Excellence Reporter: Marybeth, what is the meaning of life?
Marybeth Holleman: I am five years old, and I am sitting in the solid branches of my dogwood tree, the one that blooms pink flowers every spring. Up here, the breeze tickling my bare arms, the sunlight warming the branch on which I lean, I know what the answer is. The tree, the sun, the air tell me. It’s to be here, now, and delight in it. It’s to love the world.
What else is there?
We humans overthink things; we complicate things. I have written pages of answers in my head, attempting to distill my life’s quest. And I keep coming back to this: to find meaning, I head outside, and sit under a tree, or by a stream, or climb a mountainside. I get out in the world, the one beyond human skin; I enter the temple of the more-than-human world. As I leave all human chatter behind, the veil drops, and I find the answer.
The answer for me, in that moment. We complicate by thinking it’s one-size-fits-all. We each must find our own meaning, and must recognize that this meaning may change with every moment. It’s not static, it doesn’t last forever, any more than the pink blossoms of my dogwood tree. Thankfully, we are not on our own; we have the trees, and the butterfly flitting to the opened flower.
The meaning of life is different for each of us because we find our calling at that intersection of the world’s great need and our great joy. Each person’s great joy is different, and so it’s up to each of us to find that intersection, to find what it is we’re here to do. When I find my calling, everything flows. It’s as if we’re all pieces in a great big puzzle, and if we all find where our little puzzle piece fits, then it will bring great joy to us, and great good to the world. Unimaginable good.
But life’s meaning is also universal, for even as we are unique and irreplaceable beings, we are also all one. Both are true. We find our way when we recognize this unity, and accept the great honor and responsibility of being born human. At root, regardless of the means with which we express our lives, it all comes down to Love. It’s to experience, share, give and receive love. To ourselves and every other being on Earth. Every irreplaceable being. It’s that mix of compassion and kindness and empathy and tolerance and equanimity: just pure, unconditional, continuous Love.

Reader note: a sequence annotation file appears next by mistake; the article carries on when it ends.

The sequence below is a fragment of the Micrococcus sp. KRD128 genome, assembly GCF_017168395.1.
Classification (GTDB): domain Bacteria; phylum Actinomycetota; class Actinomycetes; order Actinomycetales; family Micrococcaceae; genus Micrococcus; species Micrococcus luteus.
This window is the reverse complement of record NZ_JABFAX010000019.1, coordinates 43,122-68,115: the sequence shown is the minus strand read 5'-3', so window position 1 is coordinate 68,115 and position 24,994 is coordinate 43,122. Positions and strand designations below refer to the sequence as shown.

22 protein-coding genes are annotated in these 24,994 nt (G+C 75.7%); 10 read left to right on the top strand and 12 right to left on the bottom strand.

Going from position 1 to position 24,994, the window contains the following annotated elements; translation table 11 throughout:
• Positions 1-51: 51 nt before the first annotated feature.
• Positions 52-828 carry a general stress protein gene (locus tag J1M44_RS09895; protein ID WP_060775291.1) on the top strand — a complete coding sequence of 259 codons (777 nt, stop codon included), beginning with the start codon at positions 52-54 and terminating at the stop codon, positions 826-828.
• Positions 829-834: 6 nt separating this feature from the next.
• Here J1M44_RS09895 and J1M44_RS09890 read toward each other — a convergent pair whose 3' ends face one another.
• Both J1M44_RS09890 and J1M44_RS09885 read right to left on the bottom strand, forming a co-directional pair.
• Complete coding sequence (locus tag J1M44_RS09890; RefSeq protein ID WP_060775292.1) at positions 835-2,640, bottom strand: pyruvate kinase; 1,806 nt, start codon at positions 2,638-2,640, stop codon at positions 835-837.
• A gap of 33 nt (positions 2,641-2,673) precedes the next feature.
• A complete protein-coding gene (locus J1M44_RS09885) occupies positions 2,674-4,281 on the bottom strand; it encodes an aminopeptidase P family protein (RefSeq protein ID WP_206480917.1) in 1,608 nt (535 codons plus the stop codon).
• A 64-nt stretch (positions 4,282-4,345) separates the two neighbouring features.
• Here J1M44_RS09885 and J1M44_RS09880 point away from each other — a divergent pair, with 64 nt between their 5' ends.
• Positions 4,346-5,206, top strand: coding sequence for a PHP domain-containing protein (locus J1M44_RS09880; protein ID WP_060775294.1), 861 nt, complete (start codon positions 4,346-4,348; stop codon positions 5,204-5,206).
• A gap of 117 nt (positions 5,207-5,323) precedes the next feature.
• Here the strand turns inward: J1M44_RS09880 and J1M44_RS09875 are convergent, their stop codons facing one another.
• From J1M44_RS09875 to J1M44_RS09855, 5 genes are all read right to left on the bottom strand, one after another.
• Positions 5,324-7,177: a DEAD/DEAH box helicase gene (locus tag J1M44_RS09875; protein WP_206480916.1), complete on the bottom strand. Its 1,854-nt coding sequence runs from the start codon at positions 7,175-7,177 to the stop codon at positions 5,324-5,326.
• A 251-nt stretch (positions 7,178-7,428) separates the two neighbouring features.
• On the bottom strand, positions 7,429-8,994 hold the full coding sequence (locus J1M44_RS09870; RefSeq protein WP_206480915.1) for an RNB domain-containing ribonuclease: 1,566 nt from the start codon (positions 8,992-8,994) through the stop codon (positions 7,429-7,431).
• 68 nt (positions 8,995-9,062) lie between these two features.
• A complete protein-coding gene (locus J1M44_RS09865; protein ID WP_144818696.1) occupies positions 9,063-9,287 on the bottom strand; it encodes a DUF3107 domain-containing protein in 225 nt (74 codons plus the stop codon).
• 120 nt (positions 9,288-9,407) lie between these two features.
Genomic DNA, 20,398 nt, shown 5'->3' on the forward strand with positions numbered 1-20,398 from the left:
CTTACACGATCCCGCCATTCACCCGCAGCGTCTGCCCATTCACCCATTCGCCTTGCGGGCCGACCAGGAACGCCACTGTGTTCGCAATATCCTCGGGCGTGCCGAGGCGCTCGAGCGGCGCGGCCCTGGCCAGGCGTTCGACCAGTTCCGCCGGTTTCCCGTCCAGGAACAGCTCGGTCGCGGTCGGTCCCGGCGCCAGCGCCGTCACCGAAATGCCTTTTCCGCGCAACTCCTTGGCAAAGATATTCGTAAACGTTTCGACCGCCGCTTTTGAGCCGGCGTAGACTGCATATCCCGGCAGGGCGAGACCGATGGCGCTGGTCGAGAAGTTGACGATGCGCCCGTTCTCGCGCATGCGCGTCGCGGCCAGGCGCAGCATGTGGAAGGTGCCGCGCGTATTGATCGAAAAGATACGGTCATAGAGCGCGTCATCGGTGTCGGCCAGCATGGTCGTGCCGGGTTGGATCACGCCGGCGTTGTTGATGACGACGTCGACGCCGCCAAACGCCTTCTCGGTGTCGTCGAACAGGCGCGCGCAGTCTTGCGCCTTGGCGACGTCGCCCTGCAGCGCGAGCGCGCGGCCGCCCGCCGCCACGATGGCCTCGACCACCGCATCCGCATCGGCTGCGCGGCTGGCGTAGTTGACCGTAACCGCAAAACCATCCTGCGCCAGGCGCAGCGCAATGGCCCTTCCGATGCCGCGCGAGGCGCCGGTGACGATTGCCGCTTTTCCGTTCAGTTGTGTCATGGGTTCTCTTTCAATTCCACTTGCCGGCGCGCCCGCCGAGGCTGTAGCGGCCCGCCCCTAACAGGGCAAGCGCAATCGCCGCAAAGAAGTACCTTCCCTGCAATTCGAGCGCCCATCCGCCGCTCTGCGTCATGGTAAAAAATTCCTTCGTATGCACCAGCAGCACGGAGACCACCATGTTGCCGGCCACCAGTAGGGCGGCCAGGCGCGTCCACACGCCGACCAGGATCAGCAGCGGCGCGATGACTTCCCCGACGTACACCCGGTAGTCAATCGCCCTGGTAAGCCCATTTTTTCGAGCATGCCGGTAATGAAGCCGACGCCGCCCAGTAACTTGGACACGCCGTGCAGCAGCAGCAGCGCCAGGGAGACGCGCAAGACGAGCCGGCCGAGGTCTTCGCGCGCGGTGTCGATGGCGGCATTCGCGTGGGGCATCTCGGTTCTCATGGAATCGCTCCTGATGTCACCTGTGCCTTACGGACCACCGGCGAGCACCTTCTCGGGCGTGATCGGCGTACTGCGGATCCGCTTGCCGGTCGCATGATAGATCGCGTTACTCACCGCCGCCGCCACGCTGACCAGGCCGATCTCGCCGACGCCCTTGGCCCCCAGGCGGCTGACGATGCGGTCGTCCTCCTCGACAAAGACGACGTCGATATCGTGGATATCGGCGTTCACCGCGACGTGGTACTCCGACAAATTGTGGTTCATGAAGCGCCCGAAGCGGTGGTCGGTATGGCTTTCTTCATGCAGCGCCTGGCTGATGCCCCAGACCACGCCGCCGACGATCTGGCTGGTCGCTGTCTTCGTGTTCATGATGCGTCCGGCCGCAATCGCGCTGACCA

And here I am, being human, overcomplicating things. I look out my window. The birch branches are tinged red; I can almost feel the sap rising as the tree prepares for another budbreak. The birch reminds me that life is both cyclical and linear, everchanging, and interconnected in ways we will never fully understand. The tree centers me, is me, reminds me that the point, after all, is to live everything.
Make of yourself a light, said the Buddha. Let that light be Love.
~Marybeth Holleman is author of The Heart of the Sound, co-author of Among Wolves, and co-editor of Crosscurrents North. Pushcart-prize nominee, her essays, poems, and articles have appeared in dozens of journals, magazines, and anthologies, among them Orion, Christian Science Monitor, Sierra, Literary Mama, ISLE, North American Review, AQR, The Future of Nature, and on National Public Radio. She runs the blog Art and Nature. Raised in North Carolina’s Smoky Mountains, she transplanted to Alaska’s Chugach Mountains 30 years ago.
Copyright © 2019 Excellence Reporter